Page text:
The emergency room at Vanderbilt was flooded with all types of people and craziness.  Aghhhh!  We learned that Vanderbilt is the only level one trauma center in Middle Tennessee and provides trauma care for 65,000 square miles.  Total madness.  Fortunately, it is not safe for patients receiving chemotherapy to be among all the sick people and lunatics.  Because of Sam’s weak immune system, we didn’t have to wait long to get a room in the emergency department on the trauma floor.

This was Sam’s trauma room. After a while, we gave in to our temptation and started playing with some of the medical equipment.

 

They drew blood and got a urine sample from Sam.  A few hours later, we were informed that Sam’s neutrophil count was low.  This is called neutropenia.  A neutrophil is a type of white blood cell that fights off infections and diseases that enter the body.  The doctor told us that Sam must be admitted to the hospital.  The plan was:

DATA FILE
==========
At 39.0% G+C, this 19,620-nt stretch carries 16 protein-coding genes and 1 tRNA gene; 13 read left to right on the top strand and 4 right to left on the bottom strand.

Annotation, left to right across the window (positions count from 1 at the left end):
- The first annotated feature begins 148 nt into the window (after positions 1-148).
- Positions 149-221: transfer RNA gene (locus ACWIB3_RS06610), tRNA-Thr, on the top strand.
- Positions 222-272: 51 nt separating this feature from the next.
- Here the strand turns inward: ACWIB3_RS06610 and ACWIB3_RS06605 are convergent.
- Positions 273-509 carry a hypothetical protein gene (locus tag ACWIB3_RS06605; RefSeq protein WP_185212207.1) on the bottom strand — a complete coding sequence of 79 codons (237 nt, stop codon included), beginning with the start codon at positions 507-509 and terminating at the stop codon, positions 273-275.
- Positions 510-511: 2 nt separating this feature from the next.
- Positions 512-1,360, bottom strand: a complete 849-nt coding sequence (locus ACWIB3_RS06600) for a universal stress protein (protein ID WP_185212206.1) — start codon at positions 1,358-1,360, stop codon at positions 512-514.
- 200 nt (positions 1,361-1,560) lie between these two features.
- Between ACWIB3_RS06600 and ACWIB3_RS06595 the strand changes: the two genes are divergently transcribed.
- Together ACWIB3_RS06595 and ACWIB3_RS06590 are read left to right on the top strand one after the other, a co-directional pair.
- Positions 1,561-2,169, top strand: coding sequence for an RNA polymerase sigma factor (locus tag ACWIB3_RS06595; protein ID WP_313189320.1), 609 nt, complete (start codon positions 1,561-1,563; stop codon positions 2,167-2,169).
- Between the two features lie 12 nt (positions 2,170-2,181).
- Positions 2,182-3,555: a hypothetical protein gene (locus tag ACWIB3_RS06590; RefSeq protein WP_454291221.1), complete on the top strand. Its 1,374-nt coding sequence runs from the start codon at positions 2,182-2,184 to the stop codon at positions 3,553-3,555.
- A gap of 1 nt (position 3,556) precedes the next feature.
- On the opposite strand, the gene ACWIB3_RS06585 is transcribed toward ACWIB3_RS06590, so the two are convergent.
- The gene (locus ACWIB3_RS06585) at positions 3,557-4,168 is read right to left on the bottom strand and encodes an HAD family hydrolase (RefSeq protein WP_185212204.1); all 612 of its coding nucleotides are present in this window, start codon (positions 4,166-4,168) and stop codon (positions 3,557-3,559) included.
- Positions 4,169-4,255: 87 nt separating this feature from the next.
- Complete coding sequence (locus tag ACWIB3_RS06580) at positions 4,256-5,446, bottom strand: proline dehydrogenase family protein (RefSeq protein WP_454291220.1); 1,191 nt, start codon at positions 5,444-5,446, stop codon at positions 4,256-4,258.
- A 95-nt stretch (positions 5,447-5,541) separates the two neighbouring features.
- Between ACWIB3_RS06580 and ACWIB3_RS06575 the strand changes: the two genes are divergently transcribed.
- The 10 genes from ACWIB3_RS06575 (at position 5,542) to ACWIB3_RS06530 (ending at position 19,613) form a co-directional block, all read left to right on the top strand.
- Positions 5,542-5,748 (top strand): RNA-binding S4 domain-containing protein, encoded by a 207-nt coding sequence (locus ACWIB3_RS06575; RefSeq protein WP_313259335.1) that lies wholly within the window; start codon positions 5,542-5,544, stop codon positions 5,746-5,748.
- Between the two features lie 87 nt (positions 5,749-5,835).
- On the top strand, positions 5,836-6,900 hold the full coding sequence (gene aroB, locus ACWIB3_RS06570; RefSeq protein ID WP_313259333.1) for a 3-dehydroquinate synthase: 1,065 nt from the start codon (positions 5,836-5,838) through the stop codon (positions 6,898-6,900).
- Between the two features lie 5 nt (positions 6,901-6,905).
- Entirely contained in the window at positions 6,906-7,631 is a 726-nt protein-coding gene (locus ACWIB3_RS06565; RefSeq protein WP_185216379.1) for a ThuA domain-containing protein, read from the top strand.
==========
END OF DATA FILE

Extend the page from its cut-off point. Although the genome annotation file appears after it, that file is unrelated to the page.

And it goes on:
1. Find the source of infection that is causing the fever
  2. Treat the infection
  3. Boost Sam’s neutrophils
  4. Keep him fever-free for an extended period of time

Sam was put on IV antibiotics, pain medication, and a white blood cell booster for his neutropenia.

 

 

This was displayed on the outside of Sam's room.

 

What it really means:

 

 

The doctors and nurses kept telling us that they were doing everything they could to transport Sam into a positive pressure room on a different floor. Positive pressure areas are used in specific hospital rooms as a way to keep particle contamination from entering the room. The principle of positive pressure is to supply an area with enough clean, filtered air to keep contaminants from entering the room.  Unfortunately, Vanderbilt was overcrowded and didn’t even have a single bed available on another floor.  The trauma room became our home for the next 24 hours.  Luckily, a trauma room is a positive pressure room.